Ukrainian commander says Russians “unsuccessful” in most areas of frontline

Olga Voitovych in Kyiv

The commander of Ukraine’s land forces said that despite multiple assaults, Russian forces have failed to break through Ukrainian defenses along several parts of the frontline where they have concentrated forces.

Colonel General Oleksandr Syrskyi, said on the Land Forces Telegram channel Tuesday: “The enemy is conducting offensive actions in several directions simultaneously. But the enemy’s actions are unsuccessful on most of them.”

“Despite the high activity of the enemy, our fighters manage to restrain its advance and inflict significant losses,” he said.

Syrskyi said that in the Kupiansk direction, the northern part of the frontline in Kharkiv region “the enemy attempted to conduct offensive actions, but thanks to the accurate fire of our artillery, fled before even reaching the line of attack.”

He also said Russia’s actions were unsuccessful in the Lyman direction, near the borders of Donetsk and Luhansk.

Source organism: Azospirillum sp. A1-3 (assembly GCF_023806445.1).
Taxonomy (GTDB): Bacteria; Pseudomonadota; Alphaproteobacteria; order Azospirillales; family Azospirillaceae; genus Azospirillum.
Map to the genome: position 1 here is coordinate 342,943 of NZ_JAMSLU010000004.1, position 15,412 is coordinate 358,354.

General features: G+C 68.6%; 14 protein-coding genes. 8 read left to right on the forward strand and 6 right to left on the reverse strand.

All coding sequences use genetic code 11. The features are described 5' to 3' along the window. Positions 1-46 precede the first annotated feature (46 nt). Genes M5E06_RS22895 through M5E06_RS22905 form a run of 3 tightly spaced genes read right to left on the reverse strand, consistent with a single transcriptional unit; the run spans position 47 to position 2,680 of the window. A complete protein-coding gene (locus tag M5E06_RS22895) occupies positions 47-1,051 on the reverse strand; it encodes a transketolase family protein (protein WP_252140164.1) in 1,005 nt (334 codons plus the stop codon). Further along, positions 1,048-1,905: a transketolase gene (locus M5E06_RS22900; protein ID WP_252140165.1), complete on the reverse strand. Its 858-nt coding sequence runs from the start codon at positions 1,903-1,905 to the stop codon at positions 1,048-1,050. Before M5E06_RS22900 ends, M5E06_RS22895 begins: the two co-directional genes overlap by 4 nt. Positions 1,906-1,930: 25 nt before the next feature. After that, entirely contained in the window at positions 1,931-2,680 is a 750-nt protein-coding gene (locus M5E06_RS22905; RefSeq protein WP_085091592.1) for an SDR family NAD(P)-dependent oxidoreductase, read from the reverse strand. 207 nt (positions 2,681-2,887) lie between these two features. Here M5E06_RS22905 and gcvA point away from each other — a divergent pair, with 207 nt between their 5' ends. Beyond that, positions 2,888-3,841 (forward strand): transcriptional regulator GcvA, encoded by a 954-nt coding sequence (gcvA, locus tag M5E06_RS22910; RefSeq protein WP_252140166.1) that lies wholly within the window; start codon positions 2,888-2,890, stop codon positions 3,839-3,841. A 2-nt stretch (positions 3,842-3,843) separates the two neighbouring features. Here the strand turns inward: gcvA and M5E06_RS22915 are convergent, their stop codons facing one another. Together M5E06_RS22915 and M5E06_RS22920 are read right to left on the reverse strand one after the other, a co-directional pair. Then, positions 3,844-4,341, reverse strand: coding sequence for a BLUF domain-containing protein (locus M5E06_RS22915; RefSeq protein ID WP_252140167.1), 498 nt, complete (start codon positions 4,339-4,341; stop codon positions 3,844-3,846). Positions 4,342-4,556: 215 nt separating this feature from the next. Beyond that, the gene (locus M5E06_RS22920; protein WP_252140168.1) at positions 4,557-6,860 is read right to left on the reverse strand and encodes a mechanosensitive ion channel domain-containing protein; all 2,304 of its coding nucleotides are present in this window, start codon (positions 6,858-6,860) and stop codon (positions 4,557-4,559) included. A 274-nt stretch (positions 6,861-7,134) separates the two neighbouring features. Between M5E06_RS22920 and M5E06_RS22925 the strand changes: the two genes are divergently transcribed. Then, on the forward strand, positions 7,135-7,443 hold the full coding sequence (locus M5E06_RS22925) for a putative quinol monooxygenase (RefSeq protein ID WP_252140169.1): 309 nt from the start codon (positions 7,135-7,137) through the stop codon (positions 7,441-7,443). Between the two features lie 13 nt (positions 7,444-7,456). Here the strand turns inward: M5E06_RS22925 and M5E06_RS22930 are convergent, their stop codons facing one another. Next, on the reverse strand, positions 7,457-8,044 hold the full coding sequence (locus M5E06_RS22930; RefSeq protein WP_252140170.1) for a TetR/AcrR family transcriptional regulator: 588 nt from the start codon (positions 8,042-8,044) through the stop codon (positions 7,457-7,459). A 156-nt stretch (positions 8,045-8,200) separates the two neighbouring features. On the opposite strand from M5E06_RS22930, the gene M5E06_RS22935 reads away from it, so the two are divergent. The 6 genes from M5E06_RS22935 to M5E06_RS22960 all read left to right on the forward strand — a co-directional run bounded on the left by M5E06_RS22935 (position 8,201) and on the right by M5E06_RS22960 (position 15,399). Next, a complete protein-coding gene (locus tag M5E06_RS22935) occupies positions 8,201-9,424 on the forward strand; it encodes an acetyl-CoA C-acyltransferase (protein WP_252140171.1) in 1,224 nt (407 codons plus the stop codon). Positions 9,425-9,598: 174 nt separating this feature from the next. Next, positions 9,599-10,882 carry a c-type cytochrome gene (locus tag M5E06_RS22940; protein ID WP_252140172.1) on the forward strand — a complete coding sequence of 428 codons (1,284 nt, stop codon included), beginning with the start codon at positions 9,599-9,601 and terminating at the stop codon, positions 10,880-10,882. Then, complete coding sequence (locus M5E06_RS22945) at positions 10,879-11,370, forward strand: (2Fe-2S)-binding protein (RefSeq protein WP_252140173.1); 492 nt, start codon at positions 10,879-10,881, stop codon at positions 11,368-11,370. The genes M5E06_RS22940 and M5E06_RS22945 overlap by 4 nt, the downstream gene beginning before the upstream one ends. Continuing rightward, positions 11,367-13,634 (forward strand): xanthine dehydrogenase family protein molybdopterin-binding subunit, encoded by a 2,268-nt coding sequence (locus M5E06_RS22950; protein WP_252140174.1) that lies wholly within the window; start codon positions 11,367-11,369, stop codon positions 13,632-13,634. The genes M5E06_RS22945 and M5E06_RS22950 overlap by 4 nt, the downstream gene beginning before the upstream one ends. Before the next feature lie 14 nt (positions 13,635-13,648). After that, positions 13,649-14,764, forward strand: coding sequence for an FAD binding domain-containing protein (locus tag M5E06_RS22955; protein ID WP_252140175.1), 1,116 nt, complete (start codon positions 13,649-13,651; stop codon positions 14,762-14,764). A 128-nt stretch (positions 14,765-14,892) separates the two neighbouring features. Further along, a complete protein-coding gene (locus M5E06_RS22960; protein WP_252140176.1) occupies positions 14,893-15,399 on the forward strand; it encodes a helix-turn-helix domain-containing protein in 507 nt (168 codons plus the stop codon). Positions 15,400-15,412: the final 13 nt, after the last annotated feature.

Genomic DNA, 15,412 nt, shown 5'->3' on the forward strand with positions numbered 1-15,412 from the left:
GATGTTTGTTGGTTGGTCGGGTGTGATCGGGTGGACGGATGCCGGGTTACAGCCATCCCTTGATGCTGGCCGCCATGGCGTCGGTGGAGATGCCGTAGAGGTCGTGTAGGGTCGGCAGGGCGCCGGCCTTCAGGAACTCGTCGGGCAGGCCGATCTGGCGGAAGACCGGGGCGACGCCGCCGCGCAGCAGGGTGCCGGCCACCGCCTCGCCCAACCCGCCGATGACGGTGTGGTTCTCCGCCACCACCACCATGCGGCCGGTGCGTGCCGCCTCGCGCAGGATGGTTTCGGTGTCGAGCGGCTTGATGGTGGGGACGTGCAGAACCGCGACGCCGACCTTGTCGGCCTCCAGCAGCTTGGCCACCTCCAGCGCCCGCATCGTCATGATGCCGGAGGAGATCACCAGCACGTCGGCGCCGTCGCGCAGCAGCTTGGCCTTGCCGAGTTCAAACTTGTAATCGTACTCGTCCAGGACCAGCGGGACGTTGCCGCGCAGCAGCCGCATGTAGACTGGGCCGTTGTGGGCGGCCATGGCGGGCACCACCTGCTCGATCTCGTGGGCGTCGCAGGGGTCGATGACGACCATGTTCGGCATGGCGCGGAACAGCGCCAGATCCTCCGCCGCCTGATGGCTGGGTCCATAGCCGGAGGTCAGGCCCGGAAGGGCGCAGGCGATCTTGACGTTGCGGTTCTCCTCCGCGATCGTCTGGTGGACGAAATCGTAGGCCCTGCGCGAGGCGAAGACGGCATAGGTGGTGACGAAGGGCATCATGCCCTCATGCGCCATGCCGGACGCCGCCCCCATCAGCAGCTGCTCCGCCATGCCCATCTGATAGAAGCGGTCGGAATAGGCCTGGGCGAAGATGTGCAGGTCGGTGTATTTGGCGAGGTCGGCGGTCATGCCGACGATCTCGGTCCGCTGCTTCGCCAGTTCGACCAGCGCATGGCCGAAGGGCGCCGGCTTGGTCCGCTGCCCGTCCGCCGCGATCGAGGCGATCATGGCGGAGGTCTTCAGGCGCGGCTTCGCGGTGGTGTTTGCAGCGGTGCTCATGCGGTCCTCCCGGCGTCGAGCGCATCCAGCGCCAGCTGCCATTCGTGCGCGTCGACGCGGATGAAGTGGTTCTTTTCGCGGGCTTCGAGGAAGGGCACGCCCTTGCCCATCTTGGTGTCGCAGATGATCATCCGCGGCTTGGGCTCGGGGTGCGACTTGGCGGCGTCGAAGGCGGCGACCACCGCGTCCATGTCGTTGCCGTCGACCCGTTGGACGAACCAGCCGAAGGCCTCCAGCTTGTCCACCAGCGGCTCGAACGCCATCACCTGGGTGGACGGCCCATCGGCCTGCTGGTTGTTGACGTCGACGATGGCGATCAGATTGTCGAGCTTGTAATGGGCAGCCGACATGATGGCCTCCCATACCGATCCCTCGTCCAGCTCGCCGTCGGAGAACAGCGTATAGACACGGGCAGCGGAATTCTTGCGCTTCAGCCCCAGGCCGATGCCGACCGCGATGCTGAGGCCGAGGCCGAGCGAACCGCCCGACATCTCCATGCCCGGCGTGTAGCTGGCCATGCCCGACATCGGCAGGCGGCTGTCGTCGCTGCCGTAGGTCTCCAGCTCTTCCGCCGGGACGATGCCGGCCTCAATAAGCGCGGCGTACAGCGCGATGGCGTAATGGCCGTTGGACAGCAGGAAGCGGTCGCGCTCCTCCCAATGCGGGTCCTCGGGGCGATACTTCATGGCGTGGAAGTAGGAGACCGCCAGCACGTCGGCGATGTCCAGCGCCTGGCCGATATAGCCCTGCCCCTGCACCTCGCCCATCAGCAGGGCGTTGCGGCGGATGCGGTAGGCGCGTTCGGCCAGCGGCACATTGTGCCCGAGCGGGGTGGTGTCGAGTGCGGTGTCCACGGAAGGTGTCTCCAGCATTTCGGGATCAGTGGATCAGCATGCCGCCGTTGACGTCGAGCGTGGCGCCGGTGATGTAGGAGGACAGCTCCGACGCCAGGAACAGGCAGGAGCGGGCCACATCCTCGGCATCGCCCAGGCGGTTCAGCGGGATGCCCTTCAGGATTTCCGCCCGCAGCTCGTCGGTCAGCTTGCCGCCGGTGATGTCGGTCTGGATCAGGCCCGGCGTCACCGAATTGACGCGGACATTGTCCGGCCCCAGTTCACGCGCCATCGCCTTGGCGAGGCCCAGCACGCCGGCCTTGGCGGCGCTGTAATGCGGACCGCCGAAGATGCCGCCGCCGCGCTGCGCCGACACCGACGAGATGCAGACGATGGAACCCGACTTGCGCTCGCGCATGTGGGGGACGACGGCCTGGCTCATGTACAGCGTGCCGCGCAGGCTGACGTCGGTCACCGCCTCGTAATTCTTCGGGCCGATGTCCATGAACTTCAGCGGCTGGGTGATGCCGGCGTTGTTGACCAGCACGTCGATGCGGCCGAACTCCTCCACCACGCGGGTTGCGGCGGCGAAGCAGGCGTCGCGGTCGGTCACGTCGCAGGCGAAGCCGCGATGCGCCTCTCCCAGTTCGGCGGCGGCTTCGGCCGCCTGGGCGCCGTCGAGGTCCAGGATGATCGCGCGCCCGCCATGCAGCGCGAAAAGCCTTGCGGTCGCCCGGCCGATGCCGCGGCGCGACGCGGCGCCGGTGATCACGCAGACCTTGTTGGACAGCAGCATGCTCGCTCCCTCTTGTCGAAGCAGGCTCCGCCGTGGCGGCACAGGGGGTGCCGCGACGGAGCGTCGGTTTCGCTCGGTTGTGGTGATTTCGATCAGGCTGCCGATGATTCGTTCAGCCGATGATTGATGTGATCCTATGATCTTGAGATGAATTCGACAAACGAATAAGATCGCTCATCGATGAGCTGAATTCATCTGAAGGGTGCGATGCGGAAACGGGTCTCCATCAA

“Nevertheless, the Bakhmut direction remains the epicenter of the fighting. This is where the enemy is concentrating most of its efforts and does not abandon the goal of taking control of the city at any cost. Currently, the enemy is increasing the activity of heavy artillery and the number of air strikes, turning the city into ruins,��� Syrskyi said
“Our soldiers inflict significant losses on the enemy and significantly slow down its offensive. The battle for Bakhmut continues. The situation is currently under control.”

While Syrskyi’s claims cannot be independently confirmed, there’s no evidence to suggest that Russian forces have made any substantive gains in Luhansk, Kharkiv or Donetsk regions in recent weeks.

Bakhmut: Separately, the Border Guard Service of Ukraine acknowledged that “the battle for Bakhmut has moved to the central part of the city,” adding that in some areas, Ukrainian defenders are separated by a few meters from Russian occupiers.

It also said that Russian forces appeared to have plenty of munitions, deviating from a “shell hunger,” or lack of ammo supplies, preciously reported by the Russian private military group Wagner.

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